Independent Living Products

Watching an aging parent or senior loved one take so much time to do the simple tasks they used to do easily, can be a painful experience (for you both).   Seniors may begin to unfortunately think of themselves as an invalid or cripple.  You can resist doing things for them by instead focusing on the many independent living products, which can help them be more independent.  Point out that most older people have some difficulties, but that today is a wonderful time in which many senior living products can extend independence and preserve their self-sufficiency and independence.

Independent living products are also known as assistive devices.  Many of the devices commonly found in medical-supply stores and in some large pharmacies focus on walking, incontinence, and modifications to bathrooms.  You can use your imagination, ingenuity and shopping skills to come up with other devices that help in your senior’s particular situation.

Don’t be impulsive and believe every advertisement that you see as to how the product will perform miracles for an aging senior!  Investigate whether the independent living product will actually improve your elder’s ability to perform daily activities.  Godsends like reachers (long tools with retractable hooks controlled by the hand) allow a person to reach into a cabinet and pluck items out of arm’s length off the shelves.  Some reachers handle objects weighing up to two pounds, but can also pick up a dime or hold a paper cup without crushing it.  Many fold for easy carrying.  Reachers furnish a sense of independence.

If you can’t find the independent living product that best fits you needs, you can actually create many assistive devices in your own home.  For example, you can tape cut-up tennis balls to the legs of aluminum walkers so that the metal doesn’t damage floors or make a racket.  Another trick is to wrap foam rubber around the handles of toothbrushes, hairbrushes, and kitchen utensils to improve the grip.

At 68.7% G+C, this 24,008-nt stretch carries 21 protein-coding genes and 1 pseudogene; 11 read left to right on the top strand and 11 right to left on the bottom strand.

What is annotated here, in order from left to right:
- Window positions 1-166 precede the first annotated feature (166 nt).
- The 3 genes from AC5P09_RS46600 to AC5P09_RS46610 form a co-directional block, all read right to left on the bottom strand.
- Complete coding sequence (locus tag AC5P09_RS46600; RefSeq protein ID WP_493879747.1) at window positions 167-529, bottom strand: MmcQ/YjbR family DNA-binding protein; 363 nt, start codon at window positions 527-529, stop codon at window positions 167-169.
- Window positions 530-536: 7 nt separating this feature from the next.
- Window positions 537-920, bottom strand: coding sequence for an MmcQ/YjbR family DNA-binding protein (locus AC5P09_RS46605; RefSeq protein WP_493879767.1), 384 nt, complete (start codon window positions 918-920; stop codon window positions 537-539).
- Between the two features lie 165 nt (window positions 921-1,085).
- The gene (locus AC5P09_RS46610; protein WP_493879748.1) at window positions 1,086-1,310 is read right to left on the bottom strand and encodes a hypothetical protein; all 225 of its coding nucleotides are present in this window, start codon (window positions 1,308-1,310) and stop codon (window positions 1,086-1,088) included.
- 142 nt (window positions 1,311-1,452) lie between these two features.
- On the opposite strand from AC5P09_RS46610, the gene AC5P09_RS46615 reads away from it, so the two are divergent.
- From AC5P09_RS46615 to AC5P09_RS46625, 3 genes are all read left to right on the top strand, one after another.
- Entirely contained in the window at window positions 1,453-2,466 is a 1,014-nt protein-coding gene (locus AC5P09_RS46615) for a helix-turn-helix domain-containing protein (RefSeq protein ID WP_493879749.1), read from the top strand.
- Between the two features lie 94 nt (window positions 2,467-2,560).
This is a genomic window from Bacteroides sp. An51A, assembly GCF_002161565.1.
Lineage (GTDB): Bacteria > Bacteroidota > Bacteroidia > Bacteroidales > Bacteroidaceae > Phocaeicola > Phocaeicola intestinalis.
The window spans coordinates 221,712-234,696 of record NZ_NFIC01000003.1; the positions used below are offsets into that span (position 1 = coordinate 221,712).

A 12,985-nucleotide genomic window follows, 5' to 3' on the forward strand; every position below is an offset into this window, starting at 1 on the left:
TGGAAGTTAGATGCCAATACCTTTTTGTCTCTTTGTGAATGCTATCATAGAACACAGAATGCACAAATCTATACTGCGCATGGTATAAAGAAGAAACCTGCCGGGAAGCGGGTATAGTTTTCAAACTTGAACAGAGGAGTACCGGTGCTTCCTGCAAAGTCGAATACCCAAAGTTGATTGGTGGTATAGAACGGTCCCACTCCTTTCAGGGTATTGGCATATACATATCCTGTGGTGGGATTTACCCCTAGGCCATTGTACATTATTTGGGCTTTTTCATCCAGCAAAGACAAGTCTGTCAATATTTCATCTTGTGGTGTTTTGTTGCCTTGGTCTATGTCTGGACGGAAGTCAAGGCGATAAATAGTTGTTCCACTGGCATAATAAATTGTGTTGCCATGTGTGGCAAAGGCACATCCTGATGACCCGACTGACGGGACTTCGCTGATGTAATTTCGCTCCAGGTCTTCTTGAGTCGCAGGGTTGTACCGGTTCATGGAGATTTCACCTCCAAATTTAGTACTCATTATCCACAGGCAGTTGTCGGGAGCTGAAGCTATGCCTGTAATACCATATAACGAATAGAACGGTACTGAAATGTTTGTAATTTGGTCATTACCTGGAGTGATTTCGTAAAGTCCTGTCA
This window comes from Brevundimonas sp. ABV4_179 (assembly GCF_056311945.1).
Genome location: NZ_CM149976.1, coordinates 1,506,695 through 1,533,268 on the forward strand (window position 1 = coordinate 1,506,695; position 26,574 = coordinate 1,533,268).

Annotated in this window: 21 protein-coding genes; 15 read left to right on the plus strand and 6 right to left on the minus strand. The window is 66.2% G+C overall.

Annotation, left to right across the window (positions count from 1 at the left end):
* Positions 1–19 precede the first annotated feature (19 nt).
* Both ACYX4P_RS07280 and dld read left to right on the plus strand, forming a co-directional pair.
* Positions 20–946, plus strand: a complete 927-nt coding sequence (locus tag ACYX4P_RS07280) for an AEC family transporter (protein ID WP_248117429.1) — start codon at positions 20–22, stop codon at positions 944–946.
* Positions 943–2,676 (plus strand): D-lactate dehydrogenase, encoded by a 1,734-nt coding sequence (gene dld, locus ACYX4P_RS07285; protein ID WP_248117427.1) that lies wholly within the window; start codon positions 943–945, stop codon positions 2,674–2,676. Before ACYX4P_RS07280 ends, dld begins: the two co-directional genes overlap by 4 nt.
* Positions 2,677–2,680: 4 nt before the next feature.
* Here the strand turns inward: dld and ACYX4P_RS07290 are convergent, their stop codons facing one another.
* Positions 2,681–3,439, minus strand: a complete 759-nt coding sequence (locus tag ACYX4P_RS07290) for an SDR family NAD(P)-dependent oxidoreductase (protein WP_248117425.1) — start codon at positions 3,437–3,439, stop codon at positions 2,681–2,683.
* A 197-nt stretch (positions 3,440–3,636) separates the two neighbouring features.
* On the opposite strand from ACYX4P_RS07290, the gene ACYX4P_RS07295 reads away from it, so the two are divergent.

Alternatively, a photo-press telephone with small frames into which you can place pictures of frequently called family and friends may be a helpful purchase.  A senior with less-than-nimble fingers or who has problems remembering phone numbers, even with speed dialing, can just press the photo of the person they want to call.  Oversized knobs that fit over standard cabinet knobs are another example of a small adjustment that can make a big difference in the life of an older person who has some physical weaknesses, but lives alone.

Sock donners, dressing sticks, zipper pulls, long-handled shoehorns and thousands of low-tech, sturdy but lightweight gadgets facilitate self-dressing despite painful joints, stiff backs, and limited range of motion or weakness in shoulders and elbows.  An aging senior with the right devices can reach clothing in a closet, pull it towards themselves, hold the items, insert their legs and arms without strain, and even button and zip.

You can create many independent living products yourself with a little help and ingenuity from your friends.  Ask family and friends who once offered to help to now offer suggestions and do a little work.  For example, ask people who sew to replace difficult clothing fasteners with Velcro.  Swap regular shoelaces with elastic ones solves the shoelace-tying problem.

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